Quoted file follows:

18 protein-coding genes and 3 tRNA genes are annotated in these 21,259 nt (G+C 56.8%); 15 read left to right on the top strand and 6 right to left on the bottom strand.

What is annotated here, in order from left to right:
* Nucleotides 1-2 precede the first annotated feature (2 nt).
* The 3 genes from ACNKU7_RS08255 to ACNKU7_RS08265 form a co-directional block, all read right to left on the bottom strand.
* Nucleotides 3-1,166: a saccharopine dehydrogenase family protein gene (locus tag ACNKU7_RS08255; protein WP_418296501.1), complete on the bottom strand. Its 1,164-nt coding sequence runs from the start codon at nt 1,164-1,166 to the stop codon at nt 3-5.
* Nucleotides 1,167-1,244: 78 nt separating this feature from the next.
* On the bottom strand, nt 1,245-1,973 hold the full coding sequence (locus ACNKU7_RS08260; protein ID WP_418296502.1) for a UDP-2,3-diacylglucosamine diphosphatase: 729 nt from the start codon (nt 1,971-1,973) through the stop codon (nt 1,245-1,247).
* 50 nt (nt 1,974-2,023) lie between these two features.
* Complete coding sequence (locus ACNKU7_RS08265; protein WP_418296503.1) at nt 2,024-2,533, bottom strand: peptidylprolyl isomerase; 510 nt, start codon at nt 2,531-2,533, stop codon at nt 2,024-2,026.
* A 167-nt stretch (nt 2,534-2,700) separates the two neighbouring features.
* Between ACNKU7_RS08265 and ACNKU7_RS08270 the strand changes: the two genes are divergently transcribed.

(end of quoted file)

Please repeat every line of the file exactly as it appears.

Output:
18 protein-coding genes and 3 tRNA genes are annotated in these 21,259 nt (G+C 56.8%); 15 read left to right on the top strand and 6 right to left on the bottom strand.

What is annotated here, in order from left to right:
* Nucleotides 1-2 precede the first annotated feature (2 nt).
* The 3 genes from ACNKU7_RS08255 to ACNKU7_RS08265 form a co-directional block, all read right to left on the bottom strand.
* Nucleotides 3-1,166: a saccharopine dehydrogenase family protein gene (locus tag ACNKU7_RS08255; protein WP_418296501.1), complete on the bottom strand. Its 1,164-nt coding sequence runs from the start codon at nt 1,164-1,166 to the stop codon at nt 3-5.
* Nucleotides 1,167-1,244: 78 nt separating this feature from the next.
* On the bottom strand, nt 1,245-1,973 hold the full coding sequence (locus ACNKU7_RS08260; protein ID WP_418296502.1) for a UDP-2,3-diacylglucosamine diphosphatase: 729 nt from the start codon (nt 1,971-1,973) through the stop codon (nt 1,245-1,247).
* 50 nt (nt 1,974-2,023) lie between these two features.
* Complete coding sequence (locus ACNKU7_RS08265; protein WP_418296503.1) at nt 2,024-2,533, bottom strand: peptidylprolyl isomerase; 510 nt, start codon at nt 2,531-2,533, stop codon at nt 2,024-2,026.
* A 167-nt stretch (nt 2,534-2,700) separates the two neighbouring features.
* Between ACNKU7_RS08265 and ACNKU7_RS08270 the strand changes: the two genes are divergently transcribed.